Note :  The crocodile was the bane for Egyptian mothers. Almost everyone in ancient Egypt lived by river and when mothers went to river side crocodile would snatch their babies. This very rightfully terrified the mothers. Images such as these were given to temples or kept in home to honor Sobek, the crocodile God to spare their family. The crocodile lamp you see had intention that flame would keep their family eternally safe from crocodile God or drowning into Nile river.

Proper Burial

In ancient Egypt proper burial was considered to be essential for eternal life of deceased. Most people began their burial preparations as soon as they had means to do so, especially since a sizable tomb could take 15 to 20 years to complete.

All sort of tomb offering were placed in burial chamber. Drawings
of food (sometimes actual mummified food) prevented the deceased from going hungry. Board games kept him entertained and furniture gave his spirit a place to rest. Even models of deceased and his servants also were kept to do chores for him after death.

Set of canopic jars : To hold the viscera of dead in the tomb. The lung, intestine, liver (except heart) were placed in these jars. The heart was left in body itself to be judged by God.
The lids were represented by four sons of God by painting or design their images.

Mummification was the most important aspect of journey afterlife. The body was taken to the “Good House”, called pr-nefer, for this procedure.
After the body was cleaned and eviscerated, it was buried in desert salt called natron for 35 days, and then lengthy anointing and wrapping process. began.

During the process, the entire family mourned. Women cut their hair short and men let  their beard grow. Clothes were allowed to become dirty, and members of the deceased’s family poured dirt over their own head.
Proper mourning led to the moment when body was given back to the family for internment in the tomb.

Honoring the Ancestors

Once the mollified body was returned to family, the process of funeral began. The family received the body in its fully wrapped state and carried it in its coffin up to the tombs. The women wailed and poured dirt on themselves along the way, often accompanied with professional mourners.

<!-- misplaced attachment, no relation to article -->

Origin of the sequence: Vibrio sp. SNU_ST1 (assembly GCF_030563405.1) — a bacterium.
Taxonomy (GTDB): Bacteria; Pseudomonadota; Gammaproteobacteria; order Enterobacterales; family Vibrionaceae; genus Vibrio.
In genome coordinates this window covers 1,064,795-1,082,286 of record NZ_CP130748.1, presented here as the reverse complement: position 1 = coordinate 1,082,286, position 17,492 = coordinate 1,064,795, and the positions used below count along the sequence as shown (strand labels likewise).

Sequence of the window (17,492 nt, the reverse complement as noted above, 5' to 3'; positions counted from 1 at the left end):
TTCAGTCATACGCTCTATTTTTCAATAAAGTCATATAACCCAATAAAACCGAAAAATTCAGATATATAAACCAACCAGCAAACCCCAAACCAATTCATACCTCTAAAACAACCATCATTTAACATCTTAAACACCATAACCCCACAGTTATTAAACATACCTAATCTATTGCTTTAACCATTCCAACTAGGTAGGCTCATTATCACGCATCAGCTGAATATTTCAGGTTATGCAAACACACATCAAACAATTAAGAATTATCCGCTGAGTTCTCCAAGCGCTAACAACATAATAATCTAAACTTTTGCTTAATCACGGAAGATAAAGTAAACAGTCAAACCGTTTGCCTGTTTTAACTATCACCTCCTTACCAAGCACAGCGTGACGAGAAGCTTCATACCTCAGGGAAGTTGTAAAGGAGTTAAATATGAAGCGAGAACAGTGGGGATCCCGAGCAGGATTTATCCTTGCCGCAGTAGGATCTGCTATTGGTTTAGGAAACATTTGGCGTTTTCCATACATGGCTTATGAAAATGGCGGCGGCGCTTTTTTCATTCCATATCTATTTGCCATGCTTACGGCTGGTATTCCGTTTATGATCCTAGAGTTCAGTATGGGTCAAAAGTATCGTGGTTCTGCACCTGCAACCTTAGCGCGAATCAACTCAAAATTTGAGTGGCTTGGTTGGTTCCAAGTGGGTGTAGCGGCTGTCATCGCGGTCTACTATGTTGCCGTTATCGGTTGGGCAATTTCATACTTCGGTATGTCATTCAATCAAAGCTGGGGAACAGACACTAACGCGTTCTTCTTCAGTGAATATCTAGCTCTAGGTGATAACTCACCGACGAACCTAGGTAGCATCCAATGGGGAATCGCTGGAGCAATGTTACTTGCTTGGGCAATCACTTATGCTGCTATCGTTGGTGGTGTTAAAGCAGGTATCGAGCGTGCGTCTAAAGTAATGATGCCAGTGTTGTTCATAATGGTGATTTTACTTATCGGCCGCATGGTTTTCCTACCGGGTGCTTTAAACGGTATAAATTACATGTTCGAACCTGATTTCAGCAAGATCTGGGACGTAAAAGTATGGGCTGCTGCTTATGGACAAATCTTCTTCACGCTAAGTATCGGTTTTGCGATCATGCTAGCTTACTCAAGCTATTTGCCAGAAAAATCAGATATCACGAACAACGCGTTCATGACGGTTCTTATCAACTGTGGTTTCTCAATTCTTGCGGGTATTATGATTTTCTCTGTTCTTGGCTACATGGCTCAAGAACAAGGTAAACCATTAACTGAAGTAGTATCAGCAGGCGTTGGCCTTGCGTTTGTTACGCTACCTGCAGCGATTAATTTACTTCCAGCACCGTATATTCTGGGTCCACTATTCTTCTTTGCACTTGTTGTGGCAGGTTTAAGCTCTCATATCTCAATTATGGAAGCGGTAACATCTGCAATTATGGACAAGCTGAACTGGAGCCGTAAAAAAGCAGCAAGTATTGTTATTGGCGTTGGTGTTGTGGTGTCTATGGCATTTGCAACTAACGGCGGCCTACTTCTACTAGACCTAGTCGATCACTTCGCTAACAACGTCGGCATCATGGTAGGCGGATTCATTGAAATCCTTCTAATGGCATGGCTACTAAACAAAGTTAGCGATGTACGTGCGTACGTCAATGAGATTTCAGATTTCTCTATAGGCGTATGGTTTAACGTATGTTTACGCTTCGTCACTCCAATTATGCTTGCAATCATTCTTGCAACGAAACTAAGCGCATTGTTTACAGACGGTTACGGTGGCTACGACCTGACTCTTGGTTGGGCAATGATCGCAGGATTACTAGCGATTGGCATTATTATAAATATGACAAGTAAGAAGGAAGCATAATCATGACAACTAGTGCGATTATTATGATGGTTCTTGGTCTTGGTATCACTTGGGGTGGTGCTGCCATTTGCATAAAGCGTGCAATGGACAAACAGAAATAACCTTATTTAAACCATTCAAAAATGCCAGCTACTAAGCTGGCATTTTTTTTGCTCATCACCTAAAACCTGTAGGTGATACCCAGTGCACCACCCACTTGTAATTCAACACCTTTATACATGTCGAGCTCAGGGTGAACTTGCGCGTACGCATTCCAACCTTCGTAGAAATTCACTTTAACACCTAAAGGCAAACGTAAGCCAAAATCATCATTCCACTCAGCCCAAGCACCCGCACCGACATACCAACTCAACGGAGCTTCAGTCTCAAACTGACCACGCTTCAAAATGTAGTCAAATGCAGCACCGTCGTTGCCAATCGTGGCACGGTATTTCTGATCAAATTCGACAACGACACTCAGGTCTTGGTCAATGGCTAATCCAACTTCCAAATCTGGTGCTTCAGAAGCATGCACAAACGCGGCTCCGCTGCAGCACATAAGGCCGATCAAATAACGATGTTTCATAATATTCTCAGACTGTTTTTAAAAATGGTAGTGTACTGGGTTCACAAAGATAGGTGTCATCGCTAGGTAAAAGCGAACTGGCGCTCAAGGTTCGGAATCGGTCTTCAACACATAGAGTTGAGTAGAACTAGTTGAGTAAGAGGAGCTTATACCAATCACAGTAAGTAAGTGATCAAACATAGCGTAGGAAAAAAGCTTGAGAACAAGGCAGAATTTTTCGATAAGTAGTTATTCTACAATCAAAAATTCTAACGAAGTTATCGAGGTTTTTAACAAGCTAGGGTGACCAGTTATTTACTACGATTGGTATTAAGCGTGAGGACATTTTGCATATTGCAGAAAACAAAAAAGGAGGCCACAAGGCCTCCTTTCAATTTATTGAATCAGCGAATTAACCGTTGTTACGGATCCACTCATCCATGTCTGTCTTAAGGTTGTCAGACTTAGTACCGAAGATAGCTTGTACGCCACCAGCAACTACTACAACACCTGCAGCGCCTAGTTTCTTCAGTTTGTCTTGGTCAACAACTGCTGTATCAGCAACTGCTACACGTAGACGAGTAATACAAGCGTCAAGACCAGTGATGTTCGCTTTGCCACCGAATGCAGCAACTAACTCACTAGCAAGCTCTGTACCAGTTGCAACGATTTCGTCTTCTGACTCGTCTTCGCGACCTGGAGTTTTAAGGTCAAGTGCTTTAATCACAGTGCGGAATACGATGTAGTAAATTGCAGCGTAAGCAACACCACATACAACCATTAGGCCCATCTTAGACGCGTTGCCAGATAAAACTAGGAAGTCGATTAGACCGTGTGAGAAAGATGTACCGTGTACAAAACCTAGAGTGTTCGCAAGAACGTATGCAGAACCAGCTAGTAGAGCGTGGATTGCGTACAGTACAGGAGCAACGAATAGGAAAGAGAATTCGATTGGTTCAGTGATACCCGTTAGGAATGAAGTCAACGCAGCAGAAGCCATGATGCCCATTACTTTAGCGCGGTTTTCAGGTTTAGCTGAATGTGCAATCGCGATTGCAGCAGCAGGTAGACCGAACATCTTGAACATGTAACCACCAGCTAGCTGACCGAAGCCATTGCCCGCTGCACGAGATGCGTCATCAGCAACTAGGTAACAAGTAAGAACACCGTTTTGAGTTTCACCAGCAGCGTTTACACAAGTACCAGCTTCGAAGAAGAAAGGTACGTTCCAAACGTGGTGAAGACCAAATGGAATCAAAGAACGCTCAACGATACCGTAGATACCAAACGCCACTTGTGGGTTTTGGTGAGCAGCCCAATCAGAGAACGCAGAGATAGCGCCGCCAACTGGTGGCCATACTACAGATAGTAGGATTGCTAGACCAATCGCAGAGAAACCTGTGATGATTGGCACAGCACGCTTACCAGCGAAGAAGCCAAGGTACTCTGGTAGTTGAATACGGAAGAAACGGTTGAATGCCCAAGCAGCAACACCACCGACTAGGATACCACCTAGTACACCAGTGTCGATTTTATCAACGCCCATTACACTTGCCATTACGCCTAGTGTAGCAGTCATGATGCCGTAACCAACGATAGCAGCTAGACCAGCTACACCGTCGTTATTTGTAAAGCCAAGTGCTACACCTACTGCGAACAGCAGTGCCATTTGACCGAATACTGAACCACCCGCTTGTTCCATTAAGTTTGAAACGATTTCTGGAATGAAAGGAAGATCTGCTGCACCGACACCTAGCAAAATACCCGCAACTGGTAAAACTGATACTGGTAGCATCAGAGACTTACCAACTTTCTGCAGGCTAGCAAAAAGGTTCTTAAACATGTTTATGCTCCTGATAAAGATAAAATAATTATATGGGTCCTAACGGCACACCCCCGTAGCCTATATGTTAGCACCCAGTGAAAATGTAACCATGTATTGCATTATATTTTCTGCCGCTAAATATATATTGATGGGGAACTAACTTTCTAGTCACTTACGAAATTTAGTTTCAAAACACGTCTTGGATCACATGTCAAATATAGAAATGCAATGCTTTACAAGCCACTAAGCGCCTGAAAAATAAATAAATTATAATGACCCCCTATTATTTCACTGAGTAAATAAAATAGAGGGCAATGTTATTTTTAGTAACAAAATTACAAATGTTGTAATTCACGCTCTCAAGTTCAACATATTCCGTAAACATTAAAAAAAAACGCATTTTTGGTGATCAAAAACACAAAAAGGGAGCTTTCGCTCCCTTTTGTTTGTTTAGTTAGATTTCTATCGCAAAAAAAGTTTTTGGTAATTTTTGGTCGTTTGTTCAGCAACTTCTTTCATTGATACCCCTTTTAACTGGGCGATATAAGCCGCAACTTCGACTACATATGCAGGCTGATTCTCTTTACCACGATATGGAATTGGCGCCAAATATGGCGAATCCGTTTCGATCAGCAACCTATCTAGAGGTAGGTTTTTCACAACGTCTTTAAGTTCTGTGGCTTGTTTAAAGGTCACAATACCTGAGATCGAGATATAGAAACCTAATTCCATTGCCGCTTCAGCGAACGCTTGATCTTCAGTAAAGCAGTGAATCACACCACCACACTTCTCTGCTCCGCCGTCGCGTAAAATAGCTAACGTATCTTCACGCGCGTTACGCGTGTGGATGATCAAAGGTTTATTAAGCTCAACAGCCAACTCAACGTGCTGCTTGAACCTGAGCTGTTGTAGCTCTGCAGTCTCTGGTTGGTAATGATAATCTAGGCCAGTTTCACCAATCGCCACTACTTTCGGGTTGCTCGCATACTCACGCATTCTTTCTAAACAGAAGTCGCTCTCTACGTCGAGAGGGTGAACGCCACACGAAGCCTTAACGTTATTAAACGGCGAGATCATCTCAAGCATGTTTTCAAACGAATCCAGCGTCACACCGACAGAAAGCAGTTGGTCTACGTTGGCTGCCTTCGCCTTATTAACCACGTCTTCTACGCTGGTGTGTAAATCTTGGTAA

The opening of mouth ceremony was performed at the entrance of tomb. A model of an adze, a woodworking tool, was touched to the mouth of mummy, and the spell ended with the words “ You are young again. You shall live again, you are young again for ever!”. Once this was done, the spirit of deceased was freed to begin its afterlife journey.

Family will visit the tomb daily as they feared angry soul could harm family.

Garden scene on a tomb wall. Honoring the Ancestors

Ba  (bird with human head) represented soul of the deceased and was kept in tomb. It was thought that it will often fly and visit the relatives.

1. Offering Stele
Simple offering stelae of this type were used in homees and villages during a ritual custom honoring one’s ancestotors. Also they were kept in temples.
2. Offering Altar : Altars possessed a form of magic. The items carved on them were meant to be “activated” by pouring water over them from special jars, called hs jars. Here you can see hs jars carved directly from altar.
3. Amuletic paintings on the shirt were meant to protect wearer. While the cloth was made from flax plant.

Coffin fragments. A figure of goddess Nut is sketched on chest with spread wings meaning protection.

Weaving and basketry

The most popular fabric in ancient Egypt was linen cloth which was produced from flax plant. Usually women used to weave the cloth and was considered as a very important household work. In fact it was like currency and was used for barter system too.

The lined fibrers were pulled from flax plant, soaked and dried and then fibres were combed to make thin threads one-tenth of human hair. Most linen was white as it was difficult to dye. Basketry was used to make sandles, water tight baskets, fishing material and rope to be used at Nile.